These things were ordered based on feeling feeling and the recommendations on foursquare as usual. I personally liked the hokkien and wonton mee, and the fried unhealthy plate of calories that made me hate myself afterwards. It was surprisingly good. Most times these things just sound like a guilty pleasure and when you have it you’re like ick, oily. But this was really very good. Impressed.
On the other hand, the skewers didn’t taste like anything and the orh lua was a lot more flour than anything else, so..
Soya bean was the drink of the trip, yum.
Okay, so these were the memorable meals this trip. Unfortunately we didn’t get to try the famous Penang Curry Mee anywhere because the curry mee stores were all closed wherever we went, but I think we were quite comprehensive in our attempts otherwise. Everywhere we went, the three of us ordered a bunch of things to share, which I think is a very big part of how we managed to try so much and still keep costs low.
“I mean, yeah, I want to go.. but you always see the same pictures of Penang online, you know? I feel like I’ve already been there.”
Which is basically the story of every other cheap nearby destination for the ever restless Singaporean community, really. And it’s true. Who hasn’t seen the photos of a friend or friend of a friend standing by some street art posing shamelessly with it? I knew this and swore I wasnt going to do that touristy embarrassing thing but even I couldnt resist when I saw a giant cat mural.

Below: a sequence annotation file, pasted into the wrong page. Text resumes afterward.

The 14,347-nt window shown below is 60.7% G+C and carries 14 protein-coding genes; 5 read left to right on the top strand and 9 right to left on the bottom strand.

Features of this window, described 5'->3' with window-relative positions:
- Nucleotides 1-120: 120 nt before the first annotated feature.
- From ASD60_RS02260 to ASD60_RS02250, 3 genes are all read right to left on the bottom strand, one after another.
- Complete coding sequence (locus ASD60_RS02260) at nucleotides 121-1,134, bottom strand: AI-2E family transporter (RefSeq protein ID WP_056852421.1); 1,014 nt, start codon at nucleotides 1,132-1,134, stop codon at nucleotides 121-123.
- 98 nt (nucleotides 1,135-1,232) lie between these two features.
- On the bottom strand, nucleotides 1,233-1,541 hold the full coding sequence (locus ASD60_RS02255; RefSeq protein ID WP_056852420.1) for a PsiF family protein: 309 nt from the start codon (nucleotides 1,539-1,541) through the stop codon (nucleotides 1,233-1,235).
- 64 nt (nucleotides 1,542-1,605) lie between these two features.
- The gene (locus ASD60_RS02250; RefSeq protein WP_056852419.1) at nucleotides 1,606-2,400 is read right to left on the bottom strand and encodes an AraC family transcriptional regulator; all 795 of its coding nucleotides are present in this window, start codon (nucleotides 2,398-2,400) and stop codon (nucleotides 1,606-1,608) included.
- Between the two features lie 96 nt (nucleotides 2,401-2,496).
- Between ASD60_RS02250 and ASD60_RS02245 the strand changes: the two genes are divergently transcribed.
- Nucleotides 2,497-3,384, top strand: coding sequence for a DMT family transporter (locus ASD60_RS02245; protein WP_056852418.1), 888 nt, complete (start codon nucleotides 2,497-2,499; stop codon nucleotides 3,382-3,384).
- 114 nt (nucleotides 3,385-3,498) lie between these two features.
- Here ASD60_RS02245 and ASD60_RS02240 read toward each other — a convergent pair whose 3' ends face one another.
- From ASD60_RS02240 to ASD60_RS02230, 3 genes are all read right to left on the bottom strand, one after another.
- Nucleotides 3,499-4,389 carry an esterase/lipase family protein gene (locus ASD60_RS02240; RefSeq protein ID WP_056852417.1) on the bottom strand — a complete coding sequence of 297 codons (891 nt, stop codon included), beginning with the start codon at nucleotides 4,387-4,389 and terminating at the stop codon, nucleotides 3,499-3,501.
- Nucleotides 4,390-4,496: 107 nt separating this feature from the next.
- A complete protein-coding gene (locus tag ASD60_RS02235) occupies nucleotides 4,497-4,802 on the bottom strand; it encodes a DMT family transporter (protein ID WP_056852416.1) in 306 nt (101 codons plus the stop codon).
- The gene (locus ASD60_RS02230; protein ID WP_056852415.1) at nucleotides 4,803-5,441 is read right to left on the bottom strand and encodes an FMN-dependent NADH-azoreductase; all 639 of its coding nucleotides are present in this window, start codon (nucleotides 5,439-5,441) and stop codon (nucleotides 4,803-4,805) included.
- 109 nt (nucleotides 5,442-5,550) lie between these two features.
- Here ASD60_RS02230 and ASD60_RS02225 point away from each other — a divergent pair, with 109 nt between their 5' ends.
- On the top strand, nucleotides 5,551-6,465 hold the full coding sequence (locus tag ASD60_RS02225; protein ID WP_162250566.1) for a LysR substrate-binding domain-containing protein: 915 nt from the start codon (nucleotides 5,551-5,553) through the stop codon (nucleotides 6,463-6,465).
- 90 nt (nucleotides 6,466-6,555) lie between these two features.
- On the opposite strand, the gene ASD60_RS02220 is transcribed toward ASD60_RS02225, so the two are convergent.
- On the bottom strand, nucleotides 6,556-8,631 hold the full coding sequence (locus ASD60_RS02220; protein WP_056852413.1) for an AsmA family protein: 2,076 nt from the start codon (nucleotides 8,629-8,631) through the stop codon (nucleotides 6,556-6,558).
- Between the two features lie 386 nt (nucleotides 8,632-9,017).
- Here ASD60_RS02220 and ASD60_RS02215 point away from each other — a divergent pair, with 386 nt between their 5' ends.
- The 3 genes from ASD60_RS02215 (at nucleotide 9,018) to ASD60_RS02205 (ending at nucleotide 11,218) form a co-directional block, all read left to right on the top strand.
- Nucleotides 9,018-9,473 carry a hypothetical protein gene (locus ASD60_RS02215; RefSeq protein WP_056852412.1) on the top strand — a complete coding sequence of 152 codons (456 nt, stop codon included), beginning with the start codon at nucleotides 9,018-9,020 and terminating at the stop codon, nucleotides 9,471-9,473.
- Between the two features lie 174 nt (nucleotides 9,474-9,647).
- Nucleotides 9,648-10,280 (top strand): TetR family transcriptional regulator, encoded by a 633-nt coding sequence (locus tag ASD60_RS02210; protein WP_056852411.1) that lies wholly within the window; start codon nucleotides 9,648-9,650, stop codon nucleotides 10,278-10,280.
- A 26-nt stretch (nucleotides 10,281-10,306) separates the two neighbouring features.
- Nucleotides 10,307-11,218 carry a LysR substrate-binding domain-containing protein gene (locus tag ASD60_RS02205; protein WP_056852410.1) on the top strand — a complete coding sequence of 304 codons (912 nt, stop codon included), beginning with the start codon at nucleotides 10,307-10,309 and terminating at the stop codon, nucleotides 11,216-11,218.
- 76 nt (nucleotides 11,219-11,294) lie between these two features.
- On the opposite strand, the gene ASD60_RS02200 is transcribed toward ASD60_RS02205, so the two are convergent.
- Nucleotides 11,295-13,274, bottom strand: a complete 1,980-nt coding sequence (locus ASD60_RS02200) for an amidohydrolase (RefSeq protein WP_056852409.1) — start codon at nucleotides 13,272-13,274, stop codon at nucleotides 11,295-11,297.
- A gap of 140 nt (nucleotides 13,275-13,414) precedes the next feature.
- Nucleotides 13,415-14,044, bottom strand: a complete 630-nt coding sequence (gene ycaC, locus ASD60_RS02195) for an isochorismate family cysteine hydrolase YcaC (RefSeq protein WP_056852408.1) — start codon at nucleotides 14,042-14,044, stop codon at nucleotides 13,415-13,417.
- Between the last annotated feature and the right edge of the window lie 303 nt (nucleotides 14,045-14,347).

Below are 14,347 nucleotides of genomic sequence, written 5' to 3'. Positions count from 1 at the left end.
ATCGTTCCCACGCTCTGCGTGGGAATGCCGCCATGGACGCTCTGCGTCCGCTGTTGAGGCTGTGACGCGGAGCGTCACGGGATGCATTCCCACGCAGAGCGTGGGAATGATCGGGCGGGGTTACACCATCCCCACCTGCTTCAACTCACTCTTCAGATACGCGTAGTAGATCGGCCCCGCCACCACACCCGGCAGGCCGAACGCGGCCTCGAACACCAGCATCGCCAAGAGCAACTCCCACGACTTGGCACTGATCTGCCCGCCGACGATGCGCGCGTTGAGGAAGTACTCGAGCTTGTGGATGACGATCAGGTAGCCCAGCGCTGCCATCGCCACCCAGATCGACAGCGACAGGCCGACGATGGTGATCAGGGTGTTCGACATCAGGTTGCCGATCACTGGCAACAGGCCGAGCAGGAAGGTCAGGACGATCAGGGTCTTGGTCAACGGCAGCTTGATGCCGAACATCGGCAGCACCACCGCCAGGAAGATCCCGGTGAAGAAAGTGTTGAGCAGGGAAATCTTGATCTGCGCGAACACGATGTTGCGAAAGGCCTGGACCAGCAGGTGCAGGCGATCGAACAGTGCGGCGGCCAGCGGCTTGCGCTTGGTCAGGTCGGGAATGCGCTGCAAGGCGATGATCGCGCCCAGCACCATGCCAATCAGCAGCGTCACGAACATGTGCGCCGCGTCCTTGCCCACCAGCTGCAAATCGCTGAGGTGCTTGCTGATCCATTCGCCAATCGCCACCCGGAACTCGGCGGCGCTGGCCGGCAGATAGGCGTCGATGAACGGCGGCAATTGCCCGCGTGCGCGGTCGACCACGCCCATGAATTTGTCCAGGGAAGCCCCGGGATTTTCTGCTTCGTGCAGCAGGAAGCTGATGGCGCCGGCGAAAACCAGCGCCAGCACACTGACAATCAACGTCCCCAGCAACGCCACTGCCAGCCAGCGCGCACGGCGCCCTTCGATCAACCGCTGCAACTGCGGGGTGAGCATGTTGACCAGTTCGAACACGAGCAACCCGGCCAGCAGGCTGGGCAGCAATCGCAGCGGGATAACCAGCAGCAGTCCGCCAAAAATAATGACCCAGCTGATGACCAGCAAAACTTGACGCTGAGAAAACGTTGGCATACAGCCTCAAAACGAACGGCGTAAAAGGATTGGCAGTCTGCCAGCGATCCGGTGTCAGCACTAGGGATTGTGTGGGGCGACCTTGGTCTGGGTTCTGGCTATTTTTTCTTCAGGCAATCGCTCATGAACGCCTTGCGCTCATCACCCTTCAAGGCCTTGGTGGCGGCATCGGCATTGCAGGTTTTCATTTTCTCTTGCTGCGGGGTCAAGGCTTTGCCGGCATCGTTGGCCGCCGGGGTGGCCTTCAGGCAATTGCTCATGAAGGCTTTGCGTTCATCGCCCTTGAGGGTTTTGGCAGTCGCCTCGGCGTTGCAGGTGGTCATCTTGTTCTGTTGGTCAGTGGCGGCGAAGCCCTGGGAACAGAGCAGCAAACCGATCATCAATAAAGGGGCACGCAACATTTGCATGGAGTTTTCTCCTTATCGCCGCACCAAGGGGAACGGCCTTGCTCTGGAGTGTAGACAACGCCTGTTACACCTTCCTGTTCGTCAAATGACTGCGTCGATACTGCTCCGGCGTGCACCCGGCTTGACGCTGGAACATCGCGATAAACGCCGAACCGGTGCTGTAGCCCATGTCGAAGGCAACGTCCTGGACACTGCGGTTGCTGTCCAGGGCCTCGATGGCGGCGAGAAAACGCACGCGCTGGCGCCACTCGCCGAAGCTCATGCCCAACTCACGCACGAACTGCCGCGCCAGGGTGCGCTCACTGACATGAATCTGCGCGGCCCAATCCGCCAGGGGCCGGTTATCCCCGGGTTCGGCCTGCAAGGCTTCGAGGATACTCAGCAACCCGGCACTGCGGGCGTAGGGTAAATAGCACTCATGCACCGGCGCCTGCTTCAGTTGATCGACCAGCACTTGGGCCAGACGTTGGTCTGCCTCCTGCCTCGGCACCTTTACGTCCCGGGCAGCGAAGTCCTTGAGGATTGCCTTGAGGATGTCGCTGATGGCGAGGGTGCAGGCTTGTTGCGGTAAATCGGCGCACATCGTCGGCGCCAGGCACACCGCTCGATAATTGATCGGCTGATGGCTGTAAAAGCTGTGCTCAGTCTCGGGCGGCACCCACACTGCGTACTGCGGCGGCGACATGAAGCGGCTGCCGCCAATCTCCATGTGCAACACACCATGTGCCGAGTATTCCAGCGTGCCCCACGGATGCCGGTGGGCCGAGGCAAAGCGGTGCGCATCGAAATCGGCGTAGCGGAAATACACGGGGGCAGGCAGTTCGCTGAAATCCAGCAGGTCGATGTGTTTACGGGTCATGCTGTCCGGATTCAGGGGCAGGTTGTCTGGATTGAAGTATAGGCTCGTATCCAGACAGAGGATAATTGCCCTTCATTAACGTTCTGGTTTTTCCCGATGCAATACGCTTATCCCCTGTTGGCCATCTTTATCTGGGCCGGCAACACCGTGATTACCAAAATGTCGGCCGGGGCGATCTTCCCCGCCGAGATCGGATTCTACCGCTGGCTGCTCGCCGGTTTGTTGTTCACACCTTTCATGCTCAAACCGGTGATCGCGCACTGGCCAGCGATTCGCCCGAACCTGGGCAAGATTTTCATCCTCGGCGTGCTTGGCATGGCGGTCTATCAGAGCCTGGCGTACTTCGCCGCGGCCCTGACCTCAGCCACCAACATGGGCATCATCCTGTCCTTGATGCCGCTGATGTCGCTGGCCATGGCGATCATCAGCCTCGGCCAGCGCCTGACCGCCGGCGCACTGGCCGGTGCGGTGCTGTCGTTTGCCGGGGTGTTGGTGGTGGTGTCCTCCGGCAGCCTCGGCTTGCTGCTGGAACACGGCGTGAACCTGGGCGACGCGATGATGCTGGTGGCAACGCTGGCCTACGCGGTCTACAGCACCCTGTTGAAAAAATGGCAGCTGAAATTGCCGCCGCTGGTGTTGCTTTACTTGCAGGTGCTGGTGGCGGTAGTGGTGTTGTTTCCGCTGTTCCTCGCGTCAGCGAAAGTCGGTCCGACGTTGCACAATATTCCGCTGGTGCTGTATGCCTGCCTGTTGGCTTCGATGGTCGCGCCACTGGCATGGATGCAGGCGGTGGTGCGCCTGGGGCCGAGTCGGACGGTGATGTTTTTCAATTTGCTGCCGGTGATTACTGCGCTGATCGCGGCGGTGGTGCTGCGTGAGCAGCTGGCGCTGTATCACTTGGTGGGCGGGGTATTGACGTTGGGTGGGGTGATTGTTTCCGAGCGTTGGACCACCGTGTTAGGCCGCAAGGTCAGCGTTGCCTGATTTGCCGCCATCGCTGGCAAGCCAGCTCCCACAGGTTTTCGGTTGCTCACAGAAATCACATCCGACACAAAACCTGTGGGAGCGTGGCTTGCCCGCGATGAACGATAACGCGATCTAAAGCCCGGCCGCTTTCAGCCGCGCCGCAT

So there’s that, if you’re the touristy sort – the street art hunt in Georgetown, a collect em all kinda phenomenon. They’re harder to find than you’d think.
Besides that, we also walked down to the Clan Jetties, which still houses the older generations of Penang folk but which is also now named a UNESCO World Heritage site, attracting quite a number of tourists. It’s a relatively pleasant thing to see, the old houses on stilts overlooking the waters, but the wrinkled faces peering suspiciously out of each house broke our hearts. I wouldn’t like it if people randomly stormed my neighbourhood snapping pictures of my house – a few of them actually had no photography signs nailed on – and it being a UNESCO world heritage site can’t have helped the situation much. We walked on past the houses and sat at the edge of the jetty for an hour or so, cooling off after the long walk, watching the waves, before finally packing up and heading back.
We also had a lot of fun there despite ourselves – we basically combatted the heat by working around the afternoons, waking up early to explore then cooping up in the airconditioned airbnb apartment in the afternoons with wine and a movie while waiting for it to get dark and cool enough to venture out again. (See, this is why you book accommodation near the city centre.) Definitely would recommend for friends looking for somewhere really cheap and near – and when else can you be spontaneous without breaking the bank too much? That’s right, y’all.
See you in a few years when I’ve recovered from all the laksa I ingested this trip, Penang! x